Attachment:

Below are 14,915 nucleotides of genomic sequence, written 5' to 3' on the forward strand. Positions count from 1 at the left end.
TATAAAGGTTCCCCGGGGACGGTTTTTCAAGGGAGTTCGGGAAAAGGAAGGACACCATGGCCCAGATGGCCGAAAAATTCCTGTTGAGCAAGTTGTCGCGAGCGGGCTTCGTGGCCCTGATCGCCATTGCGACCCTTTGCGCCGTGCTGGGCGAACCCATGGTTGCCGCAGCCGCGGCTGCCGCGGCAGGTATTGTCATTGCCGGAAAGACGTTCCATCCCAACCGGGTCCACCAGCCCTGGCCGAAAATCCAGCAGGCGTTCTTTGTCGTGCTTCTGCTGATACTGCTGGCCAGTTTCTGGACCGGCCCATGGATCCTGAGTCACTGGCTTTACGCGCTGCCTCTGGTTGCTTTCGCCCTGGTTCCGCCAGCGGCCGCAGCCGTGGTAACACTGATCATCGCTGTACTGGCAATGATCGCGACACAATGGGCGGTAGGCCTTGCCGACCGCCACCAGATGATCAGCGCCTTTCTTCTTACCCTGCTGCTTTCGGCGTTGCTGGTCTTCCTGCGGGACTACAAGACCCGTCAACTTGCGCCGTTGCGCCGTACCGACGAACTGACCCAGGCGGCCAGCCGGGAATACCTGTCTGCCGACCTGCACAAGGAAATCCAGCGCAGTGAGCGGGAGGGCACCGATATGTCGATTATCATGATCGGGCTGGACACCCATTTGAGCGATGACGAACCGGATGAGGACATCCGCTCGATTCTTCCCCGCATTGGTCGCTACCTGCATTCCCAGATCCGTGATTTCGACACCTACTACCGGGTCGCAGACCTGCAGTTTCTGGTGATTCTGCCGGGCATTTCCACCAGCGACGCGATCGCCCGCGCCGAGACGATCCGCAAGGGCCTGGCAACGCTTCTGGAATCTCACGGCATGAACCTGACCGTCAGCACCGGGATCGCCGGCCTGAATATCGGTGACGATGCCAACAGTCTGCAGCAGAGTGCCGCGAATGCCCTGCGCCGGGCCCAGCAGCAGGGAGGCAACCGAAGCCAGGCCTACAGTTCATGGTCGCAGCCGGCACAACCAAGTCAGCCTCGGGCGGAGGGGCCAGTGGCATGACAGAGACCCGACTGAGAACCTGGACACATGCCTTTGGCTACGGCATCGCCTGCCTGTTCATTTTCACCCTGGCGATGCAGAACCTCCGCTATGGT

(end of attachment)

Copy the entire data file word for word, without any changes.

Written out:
Below are 14,915 nucleotides of genomic sequence, written 5' to 3' on the forward strand. Positions count from 1 at the left end.
TATAAAGGTTCCCCGGGGACGGTTTTTCAAGGGAGTTCGGGAAAAGGAAGGACACCATGGCCCAGATGGCCGAAAAATTCCTGTTGAGCAAGTTGTCGCGAGCGGGCTTCGTGGCCCTGATCGCCATTGCGACCCTTTGCGCCGTGCTGGGCGAACCCATGGTTGCCGCAGCCGCGGCTGCCGCGGCAGGTATTGTCATTGCCGGAAAGACGTTCCATCCCAACCGGGTCCACCAGCCCTGGCCGAAAATCCAGCAGGCGTTCTTTGTCGTGCTTCTGCTGATACTGCTGGCCAGTTTCTGGACCGGCCCATGGATCCTGAGTCACTGGCTTTACGCGCTGCCTCTGGTTGCTTTCGCCCTGGTTCCGCCAGCGGCCGCAGCCGTGGTAACACTGATCATCGCTGTACTGGCAATGATCGCGACACAATGGGCGGTAGGCCTTGCCGACCGCCACCAGATGATCAGCGCCTTTCTTCTTACCCTGCTGCTTTCGGCGTTGCTGGTCTTCCTGCGGGACTACAAGACCCGTCAACTTGCGCCGTTGCGCCGTACCGACGAACTGACCCAGGCGGCCAGCCGGGAATACCTGTCTGCCGACCTGCACAAGGAAATCCAGCGCAGTGAGCGGGAGGGCACCGATATGTCGATTATCATGATCGGGCTGGACACCCATTTGAGCGATGACGAACCGGATGAGGACATCCGCTCGATTCTTCCCCGCATTGGTCGCTACCTGCATTCCCAGATCCGTGATTTCGACACCTACTACCGGGTCGCAGACCTGCAGTTTCTGGTGATTCTGCCGGGCATTTCCACCAGCGACGCGATCGCCCGCGCCGAGACGATCCGCAAGGGCCTGGCAACGCTTCTGGAATCTCACGGCATGAACCTGACCGTCAGCACCGGGATCGCCGGCCTGAATATCGGTGACGATGCCAACAGTCTGCAGCAGAGTGCCGCGAATGCCCTGCGCCGGGCCCAGCAGCAGGGAGGCAACCGAAGCCAGGCCTACAGTTCATGGTCGCAGCCGGCACAACCAAGTCAGCCTCGGGCGGAGGGGCCAGTGGCATGACAGAGACCCGACTGAGAACCTGGACACATGCCTTTGGCTACGGCATCGCCTGCCTGTTCATTTTCACCCTGGCGATGCAGAACCTCCGCTATGGT